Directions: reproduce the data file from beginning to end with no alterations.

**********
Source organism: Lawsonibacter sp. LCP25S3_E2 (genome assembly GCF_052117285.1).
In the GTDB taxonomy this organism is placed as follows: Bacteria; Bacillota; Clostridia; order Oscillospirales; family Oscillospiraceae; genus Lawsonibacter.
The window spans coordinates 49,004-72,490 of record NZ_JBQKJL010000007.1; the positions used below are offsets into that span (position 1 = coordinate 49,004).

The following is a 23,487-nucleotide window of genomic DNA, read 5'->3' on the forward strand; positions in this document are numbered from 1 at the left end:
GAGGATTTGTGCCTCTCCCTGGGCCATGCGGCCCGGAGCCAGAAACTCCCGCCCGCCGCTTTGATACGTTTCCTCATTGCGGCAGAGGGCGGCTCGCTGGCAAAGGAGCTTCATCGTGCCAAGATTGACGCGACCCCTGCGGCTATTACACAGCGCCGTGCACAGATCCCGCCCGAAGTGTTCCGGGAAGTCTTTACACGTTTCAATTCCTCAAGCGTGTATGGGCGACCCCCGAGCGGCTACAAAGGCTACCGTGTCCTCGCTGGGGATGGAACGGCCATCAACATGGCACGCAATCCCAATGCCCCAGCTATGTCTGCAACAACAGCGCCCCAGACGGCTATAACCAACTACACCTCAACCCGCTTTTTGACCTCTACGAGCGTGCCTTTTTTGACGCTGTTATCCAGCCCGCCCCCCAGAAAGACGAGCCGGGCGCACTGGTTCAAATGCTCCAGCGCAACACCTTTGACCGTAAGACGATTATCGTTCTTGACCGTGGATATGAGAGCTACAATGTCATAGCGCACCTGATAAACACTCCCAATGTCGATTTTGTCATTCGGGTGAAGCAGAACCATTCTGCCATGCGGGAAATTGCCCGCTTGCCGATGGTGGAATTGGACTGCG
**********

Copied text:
Source organism: Lawsonibacter sp. LCP25S3_E2 (genome assembly GCF_052117285.1).
In the GTDB taxonomy this organism is placed as follows: Bacteria; Bacillota; Clostridia; order Oscillospirales; family Oscillospiraceae; genus Lawsonibacter.
The window spans coordinates 49,004-72,490 of record NZ_JBQKJL010000007.1; the positions used below are offsets into that span (position 1 = coordinate 49,004).

The following is a 23,487-nucleotide window of genomic DNA, read 5'->3' on the forward strand; positions in this document are numbered from 1 at the left end:
GAGGATTTGTGCCTCTCCCTGGGCCATGCGGCCCGGAGCCAGAAACTCCCGCCCGCCGCTTTGATACGTTTCCTCATTGCGGCAGAGGGCGGCTCGCTGGCAAAGGAGCTTCATCGTGCCAAGATTGACGCGACCCCTGCGGCTATTACACAGCGCCGTGCACAGATCCCGCCCGAAGTGTTCCGGGAAGTCTTTACACGTTTCAATTCCTCAAGCGTGTATGGGCGACCCCCGAGCGGCTACAAAGGCTACCGTGTCCTCGCTGGGGATGGAACGGCCATCAACATGGCACGCAATCCCAATGCCCCAGCTATGTCTGCAACAACAGCGCCCCAGACGGCTATAACCAACTACACCTCAACCCGCTTTTTGACCTCTACGAGCGTGCCTTTTTTGACGCTGTTATCCAGCCCGCCCCCCAGAAAGACGAGCCGGGCGCACTGGTTCAAATGCTCCAGCGCAACACCTTTGACCGTAAGACGATTATCGTTCTTGACCGTGGATATGAGAGCTACAATGTCATAGCGCACCTGATAAACACTCCCAATGTCGATTTTGTCATTCGGGTGAAGCAGAACCATTCTGCCATGCGGGAAATTGCCCGCTTGCCGATGGTGGAATTGGACTGCG